In its opening gambit Tuesday, a Beaufort County board tasked with negotiating an agreement with the owners of the Hilton Head National Golf Club offered to allow development on a little more than a third of the 300-acre course in greater Bluffton.
The Beaufort County Council’s development agreement subcommittee — made up of County Councilmen Tabor Vaux, Steve Fobes and Rick Caporale — proposed a deal that would rezone up to 130 acres and allow the construction of a mixed-use development that could include residential, commercial, hospitality and entertainment spaces. The remainder of the property would retain its current rural zoning.
The proposal was offered “in the spirit of being reasonable,” Vaux said Tuesday.
The representatives from the course’s ownership group, Scratch Golf LLC and the United Company, declined to take the bait.
George Bullwinkle, an attorney representing the companies, told the subcommittee that the owners are not rejecting the proposal “out of hand,” but “we are trying to get our heads around” it.
That proposal constitutes “an extreme reduction in density” as compared to preliminary plans put forth by the property owners, he said.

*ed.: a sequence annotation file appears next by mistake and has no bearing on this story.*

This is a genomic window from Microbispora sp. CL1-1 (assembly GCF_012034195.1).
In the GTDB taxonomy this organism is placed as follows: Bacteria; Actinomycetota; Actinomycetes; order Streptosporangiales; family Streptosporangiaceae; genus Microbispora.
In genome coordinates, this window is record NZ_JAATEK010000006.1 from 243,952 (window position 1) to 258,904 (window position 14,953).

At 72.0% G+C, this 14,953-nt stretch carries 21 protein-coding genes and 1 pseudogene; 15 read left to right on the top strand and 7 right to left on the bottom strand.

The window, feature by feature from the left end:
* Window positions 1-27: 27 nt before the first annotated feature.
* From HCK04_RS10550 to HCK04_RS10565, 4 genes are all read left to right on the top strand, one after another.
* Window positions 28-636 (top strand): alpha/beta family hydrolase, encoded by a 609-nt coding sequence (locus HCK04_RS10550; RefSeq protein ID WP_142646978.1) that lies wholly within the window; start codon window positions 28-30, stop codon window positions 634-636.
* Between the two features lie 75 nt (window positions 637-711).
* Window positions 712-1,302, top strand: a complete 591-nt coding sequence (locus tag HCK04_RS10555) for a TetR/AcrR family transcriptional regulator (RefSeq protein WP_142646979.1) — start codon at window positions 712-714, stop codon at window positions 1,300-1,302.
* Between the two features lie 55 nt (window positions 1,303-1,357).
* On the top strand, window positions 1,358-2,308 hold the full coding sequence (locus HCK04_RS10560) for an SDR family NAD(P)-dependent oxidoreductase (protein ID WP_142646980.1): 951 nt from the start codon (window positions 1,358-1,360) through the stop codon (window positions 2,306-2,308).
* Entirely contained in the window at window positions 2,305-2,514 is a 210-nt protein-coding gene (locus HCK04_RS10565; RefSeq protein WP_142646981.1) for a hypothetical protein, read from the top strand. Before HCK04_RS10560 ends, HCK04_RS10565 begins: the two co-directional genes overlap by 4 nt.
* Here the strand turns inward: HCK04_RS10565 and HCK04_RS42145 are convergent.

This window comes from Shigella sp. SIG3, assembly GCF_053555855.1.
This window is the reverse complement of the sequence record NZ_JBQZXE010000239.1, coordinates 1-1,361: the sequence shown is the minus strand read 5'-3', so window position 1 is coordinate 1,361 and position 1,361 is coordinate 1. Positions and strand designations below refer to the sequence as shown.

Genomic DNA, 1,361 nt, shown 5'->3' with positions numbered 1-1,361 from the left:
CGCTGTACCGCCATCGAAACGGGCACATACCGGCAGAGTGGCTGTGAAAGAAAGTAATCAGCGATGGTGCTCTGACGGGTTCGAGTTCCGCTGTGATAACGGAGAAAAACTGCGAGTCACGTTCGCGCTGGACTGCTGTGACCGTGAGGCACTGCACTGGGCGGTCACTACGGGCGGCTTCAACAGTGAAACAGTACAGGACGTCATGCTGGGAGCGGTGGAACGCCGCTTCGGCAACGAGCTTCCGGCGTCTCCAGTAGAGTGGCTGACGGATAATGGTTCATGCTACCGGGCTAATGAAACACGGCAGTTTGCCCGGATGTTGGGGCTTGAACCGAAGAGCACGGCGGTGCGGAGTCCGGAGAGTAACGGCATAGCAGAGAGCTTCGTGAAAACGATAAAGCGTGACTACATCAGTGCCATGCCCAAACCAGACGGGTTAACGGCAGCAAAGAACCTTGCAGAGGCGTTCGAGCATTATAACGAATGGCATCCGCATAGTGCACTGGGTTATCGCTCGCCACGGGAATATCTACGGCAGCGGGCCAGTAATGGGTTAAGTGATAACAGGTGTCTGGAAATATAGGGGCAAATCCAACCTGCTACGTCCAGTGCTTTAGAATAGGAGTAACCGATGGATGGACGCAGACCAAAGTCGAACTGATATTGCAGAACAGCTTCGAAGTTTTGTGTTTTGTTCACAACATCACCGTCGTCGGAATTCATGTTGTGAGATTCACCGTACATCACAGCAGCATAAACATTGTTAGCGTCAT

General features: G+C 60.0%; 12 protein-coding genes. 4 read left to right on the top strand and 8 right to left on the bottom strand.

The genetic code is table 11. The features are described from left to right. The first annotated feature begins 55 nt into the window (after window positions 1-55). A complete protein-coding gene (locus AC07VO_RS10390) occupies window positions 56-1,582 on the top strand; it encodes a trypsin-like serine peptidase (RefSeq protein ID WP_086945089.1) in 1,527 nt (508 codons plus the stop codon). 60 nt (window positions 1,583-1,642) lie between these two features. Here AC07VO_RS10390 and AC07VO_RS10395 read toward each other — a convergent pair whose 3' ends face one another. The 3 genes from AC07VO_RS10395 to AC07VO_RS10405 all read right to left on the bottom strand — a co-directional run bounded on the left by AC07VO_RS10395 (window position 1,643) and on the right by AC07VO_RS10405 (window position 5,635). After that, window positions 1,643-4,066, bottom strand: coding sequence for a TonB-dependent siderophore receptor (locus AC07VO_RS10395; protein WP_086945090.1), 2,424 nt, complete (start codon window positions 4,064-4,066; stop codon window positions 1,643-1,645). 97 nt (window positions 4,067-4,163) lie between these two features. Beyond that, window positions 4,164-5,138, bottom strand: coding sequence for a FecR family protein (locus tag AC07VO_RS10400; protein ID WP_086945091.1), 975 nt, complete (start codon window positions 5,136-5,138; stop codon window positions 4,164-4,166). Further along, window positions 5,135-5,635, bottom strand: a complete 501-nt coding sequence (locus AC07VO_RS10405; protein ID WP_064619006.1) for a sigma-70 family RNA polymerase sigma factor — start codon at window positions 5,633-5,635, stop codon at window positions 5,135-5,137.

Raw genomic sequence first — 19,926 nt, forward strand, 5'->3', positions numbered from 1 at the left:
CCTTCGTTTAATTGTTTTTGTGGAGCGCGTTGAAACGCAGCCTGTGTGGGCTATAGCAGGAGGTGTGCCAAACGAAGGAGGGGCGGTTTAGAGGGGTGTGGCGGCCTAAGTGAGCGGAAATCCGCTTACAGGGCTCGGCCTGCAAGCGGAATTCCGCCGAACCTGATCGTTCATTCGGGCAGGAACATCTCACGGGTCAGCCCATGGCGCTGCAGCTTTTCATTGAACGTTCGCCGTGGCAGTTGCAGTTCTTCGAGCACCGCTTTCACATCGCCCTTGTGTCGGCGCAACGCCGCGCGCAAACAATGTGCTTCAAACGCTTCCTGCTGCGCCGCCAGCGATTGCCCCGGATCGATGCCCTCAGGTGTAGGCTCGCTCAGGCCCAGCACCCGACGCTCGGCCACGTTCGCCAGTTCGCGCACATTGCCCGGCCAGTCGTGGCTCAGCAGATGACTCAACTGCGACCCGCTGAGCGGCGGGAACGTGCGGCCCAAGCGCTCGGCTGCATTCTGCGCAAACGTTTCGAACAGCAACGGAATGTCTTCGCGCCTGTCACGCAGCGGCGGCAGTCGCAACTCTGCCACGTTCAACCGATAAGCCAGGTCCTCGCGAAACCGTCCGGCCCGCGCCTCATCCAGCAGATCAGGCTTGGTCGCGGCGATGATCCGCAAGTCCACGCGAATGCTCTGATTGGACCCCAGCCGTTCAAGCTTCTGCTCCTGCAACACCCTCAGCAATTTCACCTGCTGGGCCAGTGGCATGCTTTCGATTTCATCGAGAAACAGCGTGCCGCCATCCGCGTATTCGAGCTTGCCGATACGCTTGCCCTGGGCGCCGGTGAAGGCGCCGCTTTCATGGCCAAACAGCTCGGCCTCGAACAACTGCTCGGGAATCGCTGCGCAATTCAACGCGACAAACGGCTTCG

Those plans call for the construction of 300 apartments, 300 homes, 500 hotel rooms, 400,000 square feet of retail space, 125,000 square feet for office space, a 500-room hotel, a 400-bed assisted living facility, a 1,500-seat performing arts center, a convention center and a water park.
Bullwinkle said studies conducted by Clemson University and the University of South Carolina suggest such a development could have a “$100 million economic impact within four years.”
But size and scope of the proposed project have raised concerns from the public and some local elected officials about overcrowding, traffic, environmental impacts and infrastructure costs.
Many of the roughly 100 people packed into a standing-room only conference space at the Hilton Head library for Tuesday’s meeting voiced those concerns while council members and the property owners went behind closed doors to discuss the subcommittee’s scaled-back development proposal.
MaryAnne Bromley said environmental impacts such as water pollution and loss of green spaces are a big concern for her.
“We have beautiful wildlife,” the Rhode Island transplant said.
“One of the reasons we left there is because our water was polluted, shellfishing is dead,” she said. “We don’t want to see that happen here.”
Linda Browne said, “We consider this paradise ... so we need to be stewards of environment.”
“We don’t want to become another tawdry beach town” with over-development and gridlock along roadways, she said.
Regardless of the outcome of future negotiating sessions, it could be quite a while before the Hilton Head National redevelopment approval process wraps up.
County Councilman Paul Sommerville said, “I don’t know how long (the negotiation process within the subcommittee) is going to take — nobody knows.”
If an agreement is reached, a recommendation will be handed up to the council’s Natural Resources Committee to be vetted and discussed before the issue is ultimately presented to the full council for final approval.